11             JUDGE ORIE:  I think I -- I understand already the matter that

12     was on my mind due to the help of my colleague, so it is a matter of

13     timing of taking the statement in 2011, which is a while ago, and the

14     present situation.  Therefore, there's no need for further clarification.

15     Please proceed.

16             MS. HASAN:  Mr. President, with your leave I'll now read a

17     summary of the witness's evidence.

18             JUDGE ORIE:  Please do so.

19             MS. HASAN:  In 1992, RM145 resided in the Novi Grad municipality.

20     In late May, the witness's village was attacked.  The attack was led by

21     Jovan Tintor, Nikola Stanisic, and others.  Approximately 30 men,

22     including RM145, attempted to escape, and after being ambushed,

23     surrendered.  The Serb forces separated RM145 and 13 others from the rest

24     of the group.  Jovan Tintor ordered that they be taken to the barracks at

25     Bojnik.  On the way, the Serb forces beat, abused, and threatened to kill

Page 3048

 1     the Muslim men.  Upon their arrival at Bojnik, RM145 saw other prisoners

 2     there who had been captured from other villages in the area.  The

 3     detainees, including RM145, were severely beaten.

 4             The Muslim men were then taken to the army fuel depot in

 5     Rajlovac.  RM145, together with 85 to 90 other Muslim prisoners, were

 6     detained in an empty fuel cistern, or reservoir.  Mile Stojanovic

 7     introduced him as the commander of the camp.  RM145's evidence addresses

 8     scheduled incident B 10.1.  After nine or ten days of his detention in

 9     these -- in this fuel cistern which involved repeated beatings and

10     interrogations, RM145 saw Zuti, the driver of Jovan Tintor, and four

11     armed men take out ten prisoners who were told they were going to be

12     exchanged but never returned to the cistern.  The next day Zuti returned

13     and called out the name of an additional 15 or 16 men.  These men were

14     taken out of the cistern and were also never seen again.

15             Finally, the witness's evidence addresses scheduled incident B

16     10.2.  He describes how on the 14th of 1992, 55 of the prisoners detained

17     in the fuel cistern were put on a bus and told they were being taken to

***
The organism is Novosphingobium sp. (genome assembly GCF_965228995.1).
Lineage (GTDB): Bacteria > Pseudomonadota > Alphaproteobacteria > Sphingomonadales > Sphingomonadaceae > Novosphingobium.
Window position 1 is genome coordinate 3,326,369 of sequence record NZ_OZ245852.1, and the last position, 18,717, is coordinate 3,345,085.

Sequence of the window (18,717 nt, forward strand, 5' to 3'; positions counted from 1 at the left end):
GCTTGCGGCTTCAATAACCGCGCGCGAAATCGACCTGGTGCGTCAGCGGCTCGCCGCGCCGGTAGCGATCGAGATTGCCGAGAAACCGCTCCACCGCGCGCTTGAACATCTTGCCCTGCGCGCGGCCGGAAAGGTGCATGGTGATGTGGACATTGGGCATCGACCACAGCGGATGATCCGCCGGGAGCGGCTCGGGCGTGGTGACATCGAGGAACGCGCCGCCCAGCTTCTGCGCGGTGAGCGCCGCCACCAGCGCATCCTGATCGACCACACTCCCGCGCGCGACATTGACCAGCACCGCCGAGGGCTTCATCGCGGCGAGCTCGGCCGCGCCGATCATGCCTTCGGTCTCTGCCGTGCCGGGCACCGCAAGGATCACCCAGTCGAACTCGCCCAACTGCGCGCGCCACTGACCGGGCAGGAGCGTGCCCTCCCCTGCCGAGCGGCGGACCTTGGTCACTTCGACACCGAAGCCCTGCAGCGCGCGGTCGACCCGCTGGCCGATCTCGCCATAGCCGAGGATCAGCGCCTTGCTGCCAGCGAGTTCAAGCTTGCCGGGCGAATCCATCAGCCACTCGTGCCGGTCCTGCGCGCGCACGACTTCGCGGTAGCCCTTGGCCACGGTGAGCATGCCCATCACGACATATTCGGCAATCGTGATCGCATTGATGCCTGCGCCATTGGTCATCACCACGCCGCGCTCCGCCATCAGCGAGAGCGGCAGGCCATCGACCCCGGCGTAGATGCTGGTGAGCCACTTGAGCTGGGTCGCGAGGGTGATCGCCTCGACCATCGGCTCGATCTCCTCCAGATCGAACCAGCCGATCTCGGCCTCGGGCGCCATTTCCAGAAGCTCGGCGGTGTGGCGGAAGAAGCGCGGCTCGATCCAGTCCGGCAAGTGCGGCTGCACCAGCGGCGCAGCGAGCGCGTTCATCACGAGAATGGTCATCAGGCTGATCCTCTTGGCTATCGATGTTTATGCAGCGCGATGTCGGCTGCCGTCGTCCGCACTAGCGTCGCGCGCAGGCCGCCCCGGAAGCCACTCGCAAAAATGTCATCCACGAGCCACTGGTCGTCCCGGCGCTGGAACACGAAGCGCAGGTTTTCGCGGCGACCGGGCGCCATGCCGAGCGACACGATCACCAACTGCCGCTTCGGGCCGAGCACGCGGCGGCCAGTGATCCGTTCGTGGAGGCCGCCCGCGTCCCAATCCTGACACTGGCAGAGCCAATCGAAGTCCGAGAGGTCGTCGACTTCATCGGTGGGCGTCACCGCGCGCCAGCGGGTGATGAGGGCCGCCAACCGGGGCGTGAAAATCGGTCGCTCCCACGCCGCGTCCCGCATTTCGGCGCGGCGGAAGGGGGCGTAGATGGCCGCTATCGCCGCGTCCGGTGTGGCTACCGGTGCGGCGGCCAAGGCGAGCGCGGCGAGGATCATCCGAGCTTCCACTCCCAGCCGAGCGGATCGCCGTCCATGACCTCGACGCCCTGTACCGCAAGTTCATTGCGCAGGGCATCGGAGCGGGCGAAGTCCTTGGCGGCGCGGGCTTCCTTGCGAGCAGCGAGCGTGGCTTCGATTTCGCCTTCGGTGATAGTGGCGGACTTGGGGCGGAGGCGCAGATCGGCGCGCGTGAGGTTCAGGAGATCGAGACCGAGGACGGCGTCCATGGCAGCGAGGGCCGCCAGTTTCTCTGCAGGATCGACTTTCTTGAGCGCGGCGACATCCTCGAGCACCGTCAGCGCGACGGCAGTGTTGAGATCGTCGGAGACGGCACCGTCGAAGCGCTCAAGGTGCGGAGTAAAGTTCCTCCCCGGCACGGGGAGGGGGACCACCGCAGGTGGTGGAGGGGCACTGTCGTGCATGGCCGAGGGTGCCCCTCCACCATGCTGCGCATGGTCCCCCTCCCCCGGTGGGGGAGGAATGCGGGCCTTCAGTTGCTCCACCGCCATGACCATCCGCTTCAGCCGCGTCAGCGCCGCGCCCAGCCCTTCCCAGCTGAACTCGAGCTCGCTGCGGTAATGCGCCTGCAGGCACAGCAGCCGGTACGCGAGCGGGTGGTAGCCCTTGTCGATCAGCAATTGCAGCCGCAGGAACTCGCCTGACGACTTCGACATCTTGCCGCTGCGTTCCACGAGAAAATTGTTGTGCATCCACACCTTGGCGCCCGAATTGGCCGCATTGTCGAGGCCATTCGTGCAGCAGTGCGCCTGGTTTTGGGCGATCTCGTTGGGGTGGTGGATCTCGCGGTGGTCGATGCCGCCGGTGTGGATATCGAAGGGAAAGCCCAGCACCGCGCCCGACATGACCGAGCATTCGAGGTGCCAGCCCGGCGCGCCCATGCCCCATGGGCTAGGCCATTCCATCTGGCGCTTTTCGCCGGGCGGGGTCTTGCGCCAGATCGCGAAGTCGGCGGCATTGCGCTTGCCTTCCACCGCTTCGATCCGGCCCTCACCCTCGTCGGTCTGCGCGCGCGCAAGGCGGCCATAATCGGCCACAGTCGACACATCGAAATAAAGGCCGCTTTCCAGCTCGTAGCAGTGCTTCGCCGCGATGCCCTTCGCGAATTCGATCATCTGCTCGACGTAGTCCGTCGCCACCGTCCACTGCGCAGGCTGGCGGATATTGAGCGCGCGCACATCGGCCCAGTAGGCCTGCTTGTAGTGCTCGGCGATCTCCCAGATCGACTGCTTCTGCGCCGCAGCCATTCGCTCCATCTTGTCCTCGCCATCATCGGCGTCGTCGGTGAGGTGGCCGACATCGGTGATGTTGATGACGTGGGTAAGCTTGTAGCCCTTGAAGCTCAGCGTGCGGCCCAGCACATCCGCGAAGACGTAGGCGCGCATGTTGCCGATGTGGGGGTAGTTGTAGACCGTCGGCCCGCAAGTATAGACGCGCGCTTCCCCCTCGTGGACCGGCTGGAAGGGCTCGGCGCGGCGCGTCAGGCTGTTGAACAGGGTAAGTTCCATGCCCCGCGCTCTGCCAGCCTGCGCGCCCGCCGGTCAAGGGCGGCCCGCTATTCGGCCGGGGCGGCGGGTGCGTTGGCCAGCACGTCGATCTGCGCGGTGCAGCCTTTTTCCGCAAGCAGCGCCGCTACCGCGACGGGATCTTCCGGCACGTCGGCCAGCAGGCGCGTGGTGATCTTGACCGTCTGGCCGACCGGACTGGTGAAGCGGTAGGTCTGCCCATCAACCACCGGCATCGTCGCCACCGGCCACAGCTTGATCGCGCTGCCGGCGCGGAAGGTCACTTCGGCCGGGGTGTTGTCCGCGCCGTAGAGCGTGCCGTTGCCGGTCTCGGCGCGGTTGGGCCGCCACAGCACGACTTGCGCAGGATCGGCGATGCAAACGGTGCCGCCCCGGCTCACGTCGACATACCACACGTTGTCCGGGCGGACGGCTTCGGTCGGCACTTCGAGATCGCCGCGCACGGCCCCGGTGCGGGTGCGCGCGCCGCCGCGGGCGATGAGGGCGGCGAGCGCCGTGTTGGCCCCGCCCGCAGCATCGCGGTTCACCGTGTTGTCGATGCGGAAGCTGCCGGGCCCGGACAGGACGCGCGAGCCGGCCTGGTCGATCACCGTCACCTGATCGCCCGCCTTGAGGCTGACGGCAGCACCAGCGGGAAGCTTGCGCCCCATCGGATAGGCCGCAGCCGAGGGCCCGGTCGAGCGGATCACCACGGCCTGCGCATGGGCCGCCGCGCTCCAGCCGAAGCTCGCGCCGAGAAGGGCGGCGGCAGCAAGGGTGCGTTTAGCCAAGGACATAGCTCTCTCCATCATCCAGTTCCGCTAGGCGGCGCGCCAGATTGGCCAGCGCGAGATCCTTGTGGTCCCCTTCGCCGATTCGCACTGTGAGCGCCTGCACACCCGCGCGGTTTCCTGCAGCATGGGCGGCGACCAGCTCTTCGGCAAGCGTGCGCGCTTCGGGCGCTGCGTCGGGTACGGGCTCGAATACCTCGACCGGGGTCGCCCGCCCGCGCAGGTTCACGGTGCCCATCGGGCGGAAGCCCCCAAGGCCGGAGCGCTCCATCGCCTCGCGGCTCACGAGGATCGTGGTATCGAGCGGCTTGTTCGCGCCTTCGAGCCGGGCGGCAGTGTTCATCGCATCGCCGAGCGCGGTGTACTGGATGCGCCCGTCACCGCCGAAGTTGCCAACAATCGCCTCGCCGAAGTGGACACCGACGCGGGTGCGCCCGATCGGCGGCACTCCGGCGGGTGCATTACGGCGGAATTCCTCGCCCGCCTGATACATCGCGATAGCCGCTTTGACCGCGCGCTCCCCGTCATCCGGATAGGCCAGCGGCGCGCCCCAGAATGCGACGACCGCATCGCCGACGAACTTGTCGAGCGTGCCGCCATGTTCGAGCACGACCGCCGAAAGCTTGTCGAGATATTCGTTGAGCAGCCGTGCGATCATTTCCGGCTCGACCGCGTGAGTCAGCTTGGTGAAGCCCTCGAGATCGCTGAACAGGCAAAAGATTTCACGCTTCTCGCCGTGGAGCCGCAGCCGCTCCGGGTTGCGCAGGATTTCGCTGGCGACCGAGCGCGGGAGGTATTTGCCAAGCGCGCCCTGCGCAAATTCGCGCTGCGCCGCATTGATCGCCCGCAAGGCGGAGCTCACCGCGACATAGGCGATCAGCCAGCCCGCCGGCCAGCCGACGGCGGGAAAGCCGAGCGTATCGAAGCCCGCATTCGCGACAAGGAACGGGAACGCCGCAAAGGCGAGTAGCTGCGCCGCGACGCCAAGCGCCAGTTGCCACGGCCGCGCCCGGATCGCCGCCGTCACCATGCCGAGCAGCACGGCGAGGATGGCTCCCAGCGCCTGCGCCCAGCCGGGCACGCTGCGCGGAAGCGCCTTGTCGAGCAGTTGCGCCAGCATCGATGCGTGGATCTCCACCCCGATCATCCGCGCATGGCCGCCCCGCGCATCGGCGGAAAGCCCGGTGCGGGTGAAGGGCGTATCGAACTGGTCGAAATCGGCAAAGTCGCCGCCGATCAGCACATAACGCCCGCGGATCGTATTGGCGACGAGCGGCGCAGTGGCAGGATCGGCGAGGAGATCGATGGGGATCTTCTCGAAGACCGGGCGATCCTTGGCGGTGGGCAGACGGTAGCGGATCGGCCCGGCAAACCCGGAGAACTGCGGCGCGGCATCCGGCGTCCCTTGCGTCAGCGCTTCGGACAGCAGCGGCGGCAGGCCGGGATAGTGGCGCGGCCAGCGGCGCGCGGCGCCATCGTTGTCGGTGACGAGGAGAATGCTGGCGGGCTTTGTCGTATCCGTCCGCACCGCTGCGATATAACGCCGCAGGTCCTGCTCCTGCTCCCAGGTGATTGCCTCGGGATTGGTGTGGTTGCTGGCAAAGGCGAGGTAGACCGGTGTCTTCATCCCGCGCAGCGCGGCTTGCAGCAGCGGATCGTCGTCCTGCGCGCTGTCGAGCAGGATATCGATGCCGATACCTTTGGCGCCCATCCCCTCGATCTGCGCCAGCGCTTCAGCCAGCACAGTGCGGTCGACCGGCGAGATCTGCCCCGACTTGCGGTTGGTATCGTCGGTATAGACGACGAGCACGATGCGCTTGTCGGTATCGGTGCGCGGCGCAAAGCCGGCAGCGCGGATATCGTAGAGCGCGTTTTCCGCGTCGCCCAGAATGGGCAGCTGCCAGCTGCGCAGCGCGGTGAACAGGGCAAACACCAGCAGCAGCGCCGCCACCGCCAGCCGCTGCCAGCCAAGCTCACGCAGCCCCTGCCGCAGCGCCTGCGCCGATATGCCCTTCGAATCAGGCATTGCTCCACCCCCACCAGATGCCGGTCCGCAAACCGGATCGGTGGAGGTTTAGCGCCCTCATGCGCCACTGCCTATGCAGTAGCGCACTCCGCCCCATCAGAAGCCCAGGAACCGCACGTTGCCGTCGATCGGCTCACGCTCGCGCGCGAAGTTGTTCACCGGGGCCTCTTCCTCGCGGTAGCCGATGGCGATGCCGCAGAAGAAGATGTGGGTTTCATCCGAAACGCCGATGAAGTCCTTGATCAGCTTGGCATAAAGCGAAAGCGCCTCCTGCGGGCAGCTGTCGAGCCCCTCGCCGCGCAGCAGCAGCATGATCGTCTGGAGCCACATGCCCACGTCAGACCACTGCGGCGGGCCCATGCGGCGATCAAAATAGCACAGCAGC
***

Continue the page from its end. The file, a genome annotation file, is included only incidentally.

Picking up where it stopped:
18     be exchanged in Kobilja Glava.  They were escorted by eight men in

19     camouflage uniforms, and two vehicle -- four vehicles; two at the front

20     of the bus and two at the rear.

21             Instead of going to Kobilja Glava, the bus drove in the direction

22     of Semizovac and stopped in a place named Sokolina.  The driver and

23     guards got off the bus and moments later the bus was fired at.  Those who

24     attempted to escape the bus were shot.  Forty seven of the Muslim men on

25     the bus were killed.  RM145 sustained an injury to his left arm and is

Page 3049

 1     one of the few survivors of this massacre.

 2             That concludes the summary.

 3             JUDGE ORIE:  Thank you, Ms. Hasan.  Please proceed.

 4             MS. HASAN:  May we have 65 ter 05391 displayed on the screens.

 5     This is a photograph.

 6        Q.   And I'd ask you, Witness, if you could tell us what this

 7     photograph depicts?

 8     (redacted)

 9     (redacted)

10     (redacted)

11        Q.   Which of these two cisterns, the one on the right before you, or

12     the left, were you detained in?

13        A.   I was detained in the left smaller tank, which used to contain

14     petrol.  The bigger one contained some 130 men.  I don't know why they

15     were in the bigger tank.  Later on, they were exchanged at the same time

16     they put us on the buses to be massacred.

17             MS. HASAN:  Mr. President, I'd seek the admission of this

18     photograph, 65 ter 03591.

19             JUDGE ORIE:  Yes.  I observe that earlier, page 14, line 5, that

20     the 65 ter number, for whatever reason, is not correct.  But 03591, the

21     photograph we just looked at, will receive, Mr. Registrar, number.

22             THE REGISTRAR:  Your Honour, 03591 shall be assigned

23     Exhibit P256.  Thank you.

24             JUDGE ORIE:  P256 is admitted into evidence.

25             MS. HASAN:

Page 3050

 1        Q.   Witness, how long were you held captive in this fuel cistern?

 2        A.   We were there for a fortnight.  Or, rather, 13 days.  Because the

 3     day before the massacre, they had taken us in cooler trucks.  They drove

 4     us all around Eastern Bosnia, Sokolac, Koran, Rogatica, and then they

 5     returned us to Pale.  Most probably they did that in order to remove us

 6     from that site when the other detainees and women and children were being

 7     exchanged on the 13th.  On that day, in the evening, they brought us

 8     back.  So I would say that I was there -- that I was detained there for

 9     13 days, and then on day 14 we were taken to be massacred.

10        Q.   At paragraphs 41 and 44 of your amalgamated statement, you give

11     evidence about a man nicknamed Zuti who came to the fuel cistern and

12     called the names of a number of men who you said you heard were to be

13     exchanged.  These men were taken away.  Could you clarify for us on how

14     many occasions during your detention did this take place?

15        A.   Twice.  Zuti came twice.  As far as I can remember, on the 9th or

16     the 10th of June, 1992, he came and he took away ten men including